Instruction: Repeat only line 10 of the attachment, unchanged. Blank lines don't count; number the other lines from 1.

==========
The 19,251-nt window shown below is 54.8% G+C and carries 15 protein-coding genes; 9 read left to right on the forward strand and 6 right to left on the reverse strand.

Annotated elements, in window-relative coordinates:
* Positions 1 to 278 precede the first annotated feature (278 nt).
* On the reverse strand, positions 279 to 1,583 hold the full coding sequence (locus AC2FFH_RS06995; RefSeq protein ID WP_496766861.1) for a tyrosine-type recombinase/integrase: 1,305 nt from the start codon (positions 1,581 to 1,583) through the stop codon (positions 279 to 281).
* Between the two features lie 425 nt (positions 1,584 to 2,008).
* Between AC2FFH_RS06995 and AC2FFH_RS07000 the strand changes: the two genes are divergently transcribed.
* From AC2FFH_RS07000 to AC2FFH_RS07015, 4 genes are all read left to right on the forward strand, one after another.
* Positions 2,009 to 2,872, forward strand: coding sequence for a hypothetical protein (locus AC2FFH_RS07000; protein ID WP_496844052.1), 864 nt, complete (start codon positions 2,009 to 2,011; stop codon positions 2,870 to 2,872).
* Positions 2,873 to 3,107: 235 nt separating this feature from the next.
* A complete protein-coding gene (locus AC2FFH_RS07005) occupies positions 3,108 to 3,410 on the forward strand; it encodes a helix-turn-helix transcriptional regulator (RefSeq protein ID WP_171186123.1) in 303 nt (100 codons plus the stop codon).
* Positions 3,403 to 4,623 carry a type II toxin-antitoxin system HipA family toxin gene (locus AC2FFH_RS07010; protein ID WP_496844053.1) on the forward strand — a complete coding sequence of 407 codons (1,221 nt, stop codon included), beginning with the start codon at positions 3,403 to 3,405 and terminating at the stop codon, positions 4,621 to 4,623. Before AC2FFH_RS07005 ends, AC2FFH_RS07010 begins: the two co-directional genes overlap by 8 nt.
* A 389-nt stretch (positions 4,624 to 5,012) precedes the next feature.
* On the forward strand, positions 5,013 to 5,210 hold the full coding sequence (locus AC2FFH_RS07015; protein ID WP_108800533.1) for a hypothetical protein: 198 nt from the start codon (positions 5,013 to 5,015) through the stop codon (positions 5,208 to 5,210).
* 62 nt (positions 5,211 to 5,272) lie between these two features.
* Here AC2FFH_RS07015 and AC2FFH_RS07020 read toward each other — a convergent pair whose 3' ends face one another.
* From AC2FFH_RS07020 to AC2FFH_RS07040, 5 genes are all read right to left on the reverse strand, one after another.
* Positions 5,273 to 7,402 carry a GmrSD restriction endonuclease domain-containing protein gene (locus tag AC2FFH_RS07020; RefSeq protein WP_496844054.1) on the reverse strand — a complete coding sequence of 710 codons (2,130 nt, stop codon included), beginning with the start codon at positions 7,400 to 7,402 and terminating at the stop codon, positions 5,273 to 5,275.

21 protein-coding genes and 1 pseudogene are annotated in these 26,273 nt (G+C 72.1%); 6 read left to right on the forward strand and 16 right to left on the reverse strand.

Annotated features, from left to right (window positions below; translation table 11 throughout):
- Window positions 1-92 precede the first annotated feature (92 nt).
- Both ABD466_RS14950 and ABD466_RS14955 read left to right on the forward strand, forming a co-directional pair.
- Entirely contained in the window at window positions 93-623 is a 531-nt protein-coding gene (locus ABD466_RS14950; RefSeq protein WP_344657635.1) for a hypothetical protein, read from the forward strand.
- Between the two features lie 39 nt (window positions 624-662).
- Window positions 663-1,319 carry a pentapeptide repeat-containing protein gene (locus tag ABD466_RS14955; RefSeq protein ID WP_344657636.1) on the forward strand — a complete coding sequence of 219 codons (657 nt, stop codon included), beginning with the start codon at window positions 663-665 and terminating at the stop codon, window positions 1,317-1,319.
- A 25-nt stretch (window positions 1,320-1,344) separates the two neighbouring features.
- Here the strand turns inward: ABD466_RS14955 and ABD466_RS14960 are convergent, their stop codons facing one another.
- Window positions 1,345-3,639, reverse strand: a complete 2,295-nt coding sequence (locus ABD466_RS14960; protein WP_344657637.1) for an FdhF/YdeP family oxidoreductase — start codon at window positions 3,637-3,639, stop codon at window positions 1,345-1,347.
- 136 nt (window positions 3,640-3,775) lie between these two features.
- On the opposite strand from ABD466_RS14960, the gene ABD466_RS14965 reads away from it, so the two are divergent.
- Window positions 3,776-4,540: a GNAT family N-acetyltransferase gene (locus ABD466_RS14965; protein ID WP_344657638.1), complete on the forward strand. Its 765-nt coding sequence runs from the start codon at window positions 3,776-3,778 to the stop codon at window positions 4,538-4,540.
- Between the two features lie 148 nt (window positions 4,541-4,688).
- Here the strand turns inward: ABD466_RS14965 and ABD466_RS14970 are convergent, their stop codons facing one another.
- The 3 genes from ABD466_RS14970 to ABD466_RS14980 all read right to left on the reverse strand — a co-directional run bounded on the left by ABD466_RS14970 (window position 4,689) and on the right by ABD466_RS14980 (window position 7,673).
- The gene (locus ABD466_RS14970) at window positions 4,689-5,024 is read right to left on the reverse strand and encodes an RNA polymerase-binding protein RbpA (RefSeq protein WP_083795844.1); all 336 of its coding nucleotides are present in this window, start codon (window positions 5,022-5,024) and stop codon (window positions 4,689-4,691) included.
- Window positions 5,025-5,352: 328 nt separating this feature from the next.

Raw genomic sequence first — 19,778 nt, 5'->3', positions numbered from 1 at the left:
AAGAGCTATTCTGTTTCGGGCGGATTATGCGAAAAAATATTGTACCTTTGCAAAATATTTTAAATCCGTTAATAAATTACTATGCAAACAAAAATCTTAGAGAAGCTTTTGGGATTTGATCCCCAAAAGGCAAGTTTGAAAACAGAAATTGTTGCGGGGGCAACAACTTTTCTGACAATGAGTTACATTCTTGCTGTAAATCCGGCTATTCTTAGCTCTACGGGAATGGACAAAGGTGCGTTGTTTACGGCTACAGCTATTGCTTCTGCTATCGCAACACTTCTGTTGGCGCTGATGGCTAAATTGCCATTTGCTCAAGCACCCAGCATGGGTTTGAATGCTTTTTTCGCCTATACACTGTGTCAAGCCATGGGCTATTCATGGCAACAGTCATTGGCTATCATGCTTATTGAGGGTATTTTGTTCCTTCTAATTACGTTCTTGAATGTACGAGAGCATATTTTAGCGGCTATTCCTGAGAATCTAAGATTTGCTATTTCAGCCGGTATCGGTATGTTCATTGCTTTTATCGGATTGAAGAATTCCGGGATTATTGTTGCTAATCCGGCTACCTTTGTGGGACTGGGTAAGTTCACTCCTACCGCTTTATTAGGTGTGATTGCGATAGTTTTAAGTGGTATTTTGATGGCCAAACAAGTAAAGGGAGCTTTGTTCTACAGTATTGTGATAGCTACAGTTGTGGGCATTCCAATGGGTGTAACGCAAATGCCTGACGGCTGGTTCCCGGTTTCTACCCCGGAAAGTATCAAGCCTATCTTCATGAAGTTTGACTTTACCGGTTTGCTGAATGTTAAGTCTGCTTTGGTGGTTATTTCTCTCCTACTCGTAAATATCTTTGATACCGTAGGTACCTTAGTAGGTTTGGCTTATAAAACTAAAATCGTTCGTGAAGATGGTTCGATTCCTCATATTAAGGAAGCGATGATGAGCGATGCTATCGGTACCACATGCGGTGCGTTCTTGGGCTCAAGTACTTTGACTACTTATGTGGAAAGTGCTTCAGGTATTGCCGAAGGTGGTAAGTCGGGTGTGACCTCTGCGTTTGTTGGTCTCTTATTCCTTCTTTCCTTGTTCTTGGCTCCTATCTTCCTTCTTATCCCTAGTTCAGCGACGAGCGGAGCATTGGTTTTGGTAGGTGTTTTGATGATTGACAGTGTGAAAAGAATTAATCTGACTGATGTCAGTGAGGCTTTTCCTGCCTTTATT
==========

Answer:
* A complete protein-coding gene (locus AC2FFH_RS07005) occupies positions 3,108 to 3,410 on the forward strand; it encodes a helix-turn-helix transcriptional regulator (RefSeq protein ID WP_171186123.1) in 303 nt (100 codons plus the stop codon).